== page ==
Wednesday, July 29, 2009

Better news: GDP contraction expected to slow to negative 1.5%

GDP Preview: The parachute deploys as Recovery Act takes hold
By Josh Bivens
From Economic Policy Institute

A July 31 Commerce Department report is expected to show that the U.S. economy contracted at a 1.5% annualized rate in the second quarter of 2009, according to a consensus of Wall Street economists polled by Dow Jones Newswires. If their forecasts are accurate, it would be a substantial improvement over the previous six months, when the economy contracted four times as fast - at a 6% annual rate.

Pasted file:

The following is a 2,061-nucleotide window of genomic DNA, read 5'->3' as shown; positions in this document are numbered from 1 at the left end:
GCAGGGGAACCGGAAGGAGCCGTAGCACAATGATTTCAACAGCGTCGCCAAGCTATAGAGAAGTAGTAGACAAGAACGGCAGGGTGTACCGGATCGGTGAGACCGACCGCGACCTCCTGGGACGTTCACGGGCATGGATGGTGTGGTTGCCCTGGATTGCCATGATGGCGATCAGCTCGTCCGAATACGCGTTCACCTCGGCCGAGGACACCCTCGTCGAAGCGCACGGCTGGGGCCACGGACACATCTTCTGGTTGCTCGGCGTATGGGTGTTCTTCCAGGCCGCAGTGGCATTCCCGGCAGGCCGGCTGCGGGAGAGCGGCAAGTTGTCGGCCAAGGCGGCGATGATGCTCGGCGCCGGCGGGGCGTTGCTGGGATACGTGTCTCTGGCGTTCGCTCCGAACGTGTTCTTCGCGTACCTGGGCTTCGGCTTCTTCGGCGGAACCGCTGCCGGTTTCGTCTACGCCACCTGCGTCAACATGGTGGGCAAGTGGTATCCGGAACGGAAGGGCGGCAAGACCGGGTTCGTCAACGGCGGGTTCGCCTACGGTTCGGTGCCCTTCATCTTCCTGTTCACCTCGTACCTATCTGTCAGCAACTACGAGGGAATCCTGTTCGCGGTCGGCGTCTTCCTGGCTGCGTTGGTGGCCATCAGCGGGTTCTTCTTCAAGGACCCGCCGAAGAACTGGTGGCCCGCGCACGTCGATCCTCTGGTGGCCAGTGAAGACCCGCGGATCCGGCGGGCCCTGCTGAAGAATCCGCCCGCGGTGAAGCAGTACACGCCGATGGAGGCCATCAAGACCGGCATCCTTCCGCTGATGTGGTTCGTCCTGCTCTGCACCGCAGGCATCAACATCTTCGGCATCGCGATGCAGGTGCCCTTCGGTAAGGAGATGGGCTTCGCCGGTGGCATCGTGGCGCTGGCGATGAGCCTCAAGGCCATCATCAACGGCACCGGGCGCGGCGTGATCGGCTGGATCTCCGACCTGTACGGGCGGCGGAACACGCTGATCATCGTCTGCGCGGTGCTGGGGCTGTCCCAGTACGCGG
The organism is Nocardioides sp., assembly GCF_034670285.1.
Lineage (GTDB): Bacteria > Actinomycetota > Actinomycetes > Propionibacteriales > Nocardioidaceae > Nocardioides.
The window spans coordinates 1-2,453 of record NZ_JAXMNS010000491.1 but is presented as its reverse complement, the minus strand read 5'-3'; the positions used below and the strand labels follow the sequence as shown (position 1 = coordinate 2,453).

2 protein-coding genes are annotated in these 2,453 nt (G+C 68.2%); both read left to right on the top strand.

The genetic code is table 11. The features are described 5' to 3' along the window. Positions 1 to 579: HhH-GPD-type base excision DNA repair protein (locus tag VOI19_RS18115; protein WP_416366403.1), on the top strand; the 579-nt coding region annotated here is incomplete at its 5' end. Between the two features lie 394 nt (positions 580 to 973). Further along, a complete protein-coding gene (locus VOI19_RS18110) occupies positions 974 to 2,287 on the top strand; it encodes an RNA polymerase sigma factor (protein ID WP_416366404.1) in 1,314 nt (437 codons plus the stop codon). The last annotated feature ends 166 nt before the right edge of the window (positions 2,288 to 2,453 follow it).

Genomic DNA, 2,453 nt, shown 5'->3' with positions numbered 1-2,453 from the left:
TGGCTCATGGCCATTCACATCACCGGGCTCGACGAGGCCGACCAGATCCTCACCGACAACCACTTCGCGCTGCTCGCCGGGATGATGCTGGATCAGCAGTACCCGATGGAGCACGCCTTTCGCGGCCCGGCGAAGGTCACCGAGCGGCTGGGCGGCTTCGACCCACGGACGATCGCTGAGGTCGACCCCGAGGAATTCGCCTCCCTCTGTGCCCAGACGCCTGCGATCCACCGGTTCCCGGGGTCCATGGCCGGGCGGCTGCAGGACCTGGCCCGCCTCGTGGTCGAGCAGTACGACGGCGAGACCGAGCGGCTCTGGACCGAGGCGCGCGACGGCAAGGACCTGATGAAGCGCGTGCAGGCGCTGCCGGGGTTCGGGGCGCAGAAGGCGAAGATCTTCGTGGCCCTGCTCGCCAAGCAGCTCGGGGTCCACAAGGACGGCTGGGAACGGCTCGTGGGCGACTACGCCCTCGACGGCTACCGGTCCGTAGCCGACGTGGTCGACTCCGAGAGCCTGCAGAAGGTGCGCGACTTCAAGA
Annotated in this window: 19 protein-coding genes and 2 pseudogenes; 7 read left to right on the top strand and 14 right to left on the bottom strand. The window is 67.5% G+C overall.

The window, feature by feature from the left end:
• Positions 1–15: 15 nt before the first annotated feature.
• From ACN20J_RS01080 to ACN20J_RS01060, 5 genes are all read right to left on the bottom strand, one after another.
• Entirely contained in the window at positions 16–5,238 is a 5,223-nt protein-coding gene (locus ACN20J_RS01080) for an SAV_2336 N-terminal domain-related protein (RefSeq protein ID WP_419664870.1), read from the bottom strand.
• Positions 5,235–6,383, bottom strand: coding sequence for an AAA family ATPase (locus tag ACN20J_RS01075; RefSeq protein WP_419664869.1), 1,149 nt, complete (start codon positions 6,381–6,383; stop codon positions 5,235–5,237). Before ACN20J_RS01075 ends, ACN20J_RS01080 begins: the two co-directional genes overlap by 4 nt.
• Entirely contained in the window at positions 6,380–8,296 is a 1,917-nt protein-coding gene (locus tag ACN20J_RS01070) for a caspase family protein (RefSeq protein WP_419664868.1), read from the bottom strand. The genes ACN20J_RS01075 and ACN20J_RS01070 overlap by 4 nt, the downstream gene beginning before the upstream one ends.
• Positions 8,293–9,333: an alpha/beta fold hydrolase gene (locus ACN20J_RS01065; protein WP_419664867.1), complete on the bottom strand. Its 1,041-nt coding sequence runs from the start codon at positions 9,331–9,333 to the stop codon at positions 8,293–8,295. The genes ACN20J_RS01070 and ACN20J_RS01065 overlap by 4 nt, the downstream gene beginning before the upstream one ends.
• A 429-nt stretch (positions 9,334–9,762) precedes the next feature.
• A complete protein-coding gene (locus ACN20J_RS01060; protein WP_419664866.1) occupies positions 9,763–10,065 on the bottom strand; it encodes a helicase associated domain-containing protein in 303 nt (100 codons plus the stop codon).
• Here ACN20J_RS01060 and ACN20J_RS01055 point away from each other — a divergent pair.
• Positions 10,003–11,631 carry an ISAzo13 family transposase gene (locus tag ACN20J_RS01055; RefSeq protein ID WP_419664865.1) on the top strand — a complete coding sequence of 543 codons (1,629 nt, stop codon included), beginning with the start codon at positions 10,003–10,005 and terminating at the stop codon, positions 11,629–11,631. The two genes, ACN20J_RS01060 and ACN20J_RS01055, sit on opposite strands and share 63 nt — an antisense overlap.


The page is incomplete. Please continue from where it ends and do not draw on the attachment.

A substantial portion of the improvement registered in the second quarter can be attributed to the effects of the American Recovery and Reinvestment Act (ARRA). Both Goldman Sachs and Mark Zandi of Moody’s have estimated that ARRA added approximately three percentage points to growth in the second quarter. Both of these estimates are confirmed by the Economic Policy Institute’s own calculations.

A second quarter annualized GDP contraction of 1.5%, instead of the 4.5% contraction that would have occurred without the Recovery Act, translates into approximately 720,000 jobs that were created or preserved as a result of the ARRA. Given that actual job loss in April, May, and June of this year totaled 1.3 million, this means that job loss would have been more than 50% higher without the moderating influence of ARRA.